BeatlesHero-worship is part of every healthy growing boy’s world. The tragedy, for such it is, of our present methods of mass publicity on an apparently unlimited budget is that the heroes, musically speaking, are becoming less and less talented whilst their music becomes simpler and simpler as it caters for a mass audience of semi-literates. Seventy hours of this smooth-talking is difficult to combat in forty minutes of school time. The strange part about this “combat” is that it is one-sided; the music staff never suggest that a boy should NOT admire the Beatles.Here we have the crux of the matter, and perhaps a partial remedy for this sad state of affairs. Readers of this article who are parents of our boys can help enormously in this. Somehow we have to convince our thirteen, fourteen and fifteen-year-olds that it is perfectly possible to admire the world of pop and still find enjoyment of a different kind from symphonic music. One kind of enjoyment does not automatically cancel another out. After all, we do not refuse our Christmas dinner just because we have fish and chips more often.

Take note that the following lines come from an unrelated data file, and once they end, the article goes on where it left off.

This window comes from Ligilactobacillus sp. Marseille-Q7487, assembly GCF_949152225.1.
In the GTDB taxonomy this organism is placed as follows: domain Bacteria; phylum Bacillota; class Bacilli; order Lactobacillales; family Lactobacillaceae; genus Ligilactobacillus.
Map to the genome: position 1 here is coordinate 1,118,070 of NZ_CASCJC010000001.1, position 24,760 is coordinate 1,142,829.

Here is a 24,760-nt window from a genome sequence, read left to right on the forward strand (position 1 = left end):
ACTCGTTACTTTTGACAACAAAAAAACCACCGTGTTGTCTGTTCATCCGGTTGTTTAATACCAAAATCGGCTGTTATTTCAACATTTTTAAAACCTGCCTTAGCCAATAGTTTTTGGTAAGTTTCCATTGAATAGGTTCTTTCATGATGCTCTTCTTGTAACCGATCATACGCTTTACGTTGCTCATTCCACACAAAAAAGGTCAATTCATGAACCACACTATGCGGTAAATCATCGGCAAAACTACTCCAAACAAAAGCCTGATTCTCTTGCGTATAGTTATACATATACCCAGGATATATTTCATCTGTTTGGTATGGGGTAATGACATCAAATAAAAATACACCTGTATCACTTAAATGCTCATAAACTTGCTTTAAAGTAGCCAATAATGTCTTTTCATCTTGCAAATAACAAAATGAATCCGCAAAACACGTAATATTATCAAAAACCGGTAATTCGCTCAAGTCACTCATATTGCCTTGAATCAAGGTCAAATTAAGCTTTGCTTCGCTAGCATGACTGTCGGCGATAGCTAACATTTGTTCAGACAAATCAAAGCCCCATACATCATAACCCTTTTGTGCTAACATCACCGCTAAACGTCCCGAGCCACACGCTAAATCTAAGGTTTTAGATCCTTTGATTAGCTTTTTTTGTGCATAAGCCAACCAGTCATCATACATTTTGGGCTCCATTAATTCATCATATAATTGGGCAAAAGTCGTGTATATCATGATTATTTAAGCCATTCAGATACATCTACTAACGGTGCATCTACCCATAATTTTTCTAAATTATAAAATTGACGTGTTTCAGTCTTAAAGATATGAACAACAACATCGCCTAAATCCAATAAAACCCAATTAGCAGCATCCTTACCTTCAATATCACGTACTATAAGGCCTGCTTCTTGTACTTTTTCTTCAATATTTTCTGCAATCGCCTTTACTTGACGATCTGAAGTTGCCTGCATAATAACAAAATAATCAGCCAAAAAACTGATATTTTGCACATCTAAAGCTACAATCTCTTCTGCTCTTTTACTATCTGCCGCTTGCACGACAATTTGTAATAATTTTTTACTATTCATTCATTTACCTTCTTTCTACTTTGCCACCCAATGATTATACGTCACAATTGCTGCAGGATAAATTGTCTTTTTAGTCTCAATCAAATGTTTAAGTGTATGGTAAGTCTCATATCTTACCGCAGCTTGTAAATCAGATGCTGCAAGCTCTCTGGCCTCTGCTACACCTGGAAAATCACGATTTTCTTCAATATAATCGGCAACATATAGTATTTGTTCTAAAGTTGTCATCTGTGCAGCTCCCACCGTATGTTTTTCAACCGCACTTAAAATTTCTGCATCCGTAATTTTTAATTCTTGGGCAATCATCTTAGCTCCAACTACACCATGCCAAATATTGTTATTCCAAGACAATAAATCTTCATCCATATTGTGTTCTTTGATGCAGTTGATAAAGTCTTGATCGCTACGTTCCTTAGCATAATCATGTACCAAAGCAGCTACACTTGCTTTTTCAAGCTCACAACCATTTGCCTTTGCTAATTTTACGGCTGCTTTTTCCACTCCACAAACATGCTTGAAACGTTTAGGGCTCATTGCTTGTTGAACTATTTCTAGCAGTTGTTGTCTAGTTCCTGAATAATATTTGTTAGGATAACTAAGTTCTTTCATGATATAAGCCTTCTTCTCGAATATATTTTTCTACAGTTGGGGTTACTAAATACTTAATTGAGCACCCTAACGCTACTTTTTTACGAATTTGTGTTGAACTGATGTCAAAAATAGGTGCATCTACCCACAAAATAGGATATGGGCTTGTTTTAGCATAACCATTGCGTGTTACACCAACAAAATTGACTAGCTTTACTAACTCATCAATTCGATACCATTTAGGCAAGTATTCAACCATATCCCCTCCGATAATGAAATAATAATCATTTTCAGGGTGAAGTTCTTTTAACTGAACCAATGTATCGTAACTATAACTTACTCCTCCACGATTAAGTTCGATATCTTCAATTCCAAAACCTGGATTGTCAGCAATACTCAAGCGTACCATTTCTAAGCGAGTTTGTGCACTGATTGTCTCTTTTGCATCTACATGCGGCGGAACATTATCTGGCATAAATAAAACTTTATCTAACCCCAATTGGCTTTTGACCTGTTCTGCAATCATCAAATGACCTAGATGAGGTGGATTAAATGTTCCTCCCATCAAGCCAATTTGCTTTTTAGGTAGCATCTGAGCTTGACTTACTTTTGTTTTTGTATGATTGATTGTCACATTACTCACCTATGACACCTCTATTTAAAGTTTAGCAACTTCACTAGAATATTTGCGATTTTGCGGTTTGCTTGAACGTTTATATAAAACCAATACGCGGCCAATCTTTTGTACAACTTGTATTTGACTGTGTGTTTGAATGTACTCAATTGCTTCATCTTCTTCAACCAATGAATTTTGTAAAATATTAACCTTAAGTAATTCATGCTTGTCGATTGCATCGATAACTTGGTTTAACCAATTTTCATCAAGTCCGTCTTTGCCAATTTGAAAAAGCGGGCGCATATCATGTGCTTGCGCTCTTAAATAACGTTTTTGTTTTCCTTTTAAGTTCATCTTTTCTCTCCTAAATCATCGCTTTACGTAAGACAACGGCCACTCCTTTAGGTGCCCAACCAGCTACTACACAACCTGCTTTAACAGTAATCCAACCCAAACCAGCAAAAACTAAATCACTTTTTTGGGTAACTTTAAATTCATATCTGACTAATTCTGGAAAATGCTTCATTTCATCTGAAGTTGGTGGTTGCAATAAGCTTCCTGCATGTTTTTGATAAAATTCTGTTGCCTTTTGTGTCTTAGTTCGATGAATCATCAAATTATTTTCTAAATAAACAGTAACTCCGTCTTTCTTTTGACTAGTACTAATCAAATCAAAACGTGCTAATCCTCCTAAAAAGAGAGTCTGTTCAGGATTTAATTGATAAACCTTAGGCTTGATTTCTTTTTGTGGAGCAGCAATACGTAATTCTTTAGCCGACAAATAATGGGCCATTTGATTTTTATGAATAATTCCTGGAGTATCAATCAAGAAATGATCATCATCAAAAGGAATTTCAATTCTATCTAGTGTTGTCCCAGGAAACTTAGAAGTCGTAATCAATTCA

Before I pass on to the more pleasant reporting of the year’s activities in music, I cannot but include the sixth form in the above comments. Two years ago in a similar article in the school magazine we complained quite seriously of a lack of cultural interests among our senior boys. The same remarks are sadly true today for, with some notable exceptions, 6A show (that’s our year, chaps!) no more interest in music than 3X. The transistor has them its grip too, and the Music Club is attended only by the keen few. Unfortunately these boys seem unaware of the fact that a flair for badminton or table tennis will not secure for them a university place; a wider range of extra-curricular interests will.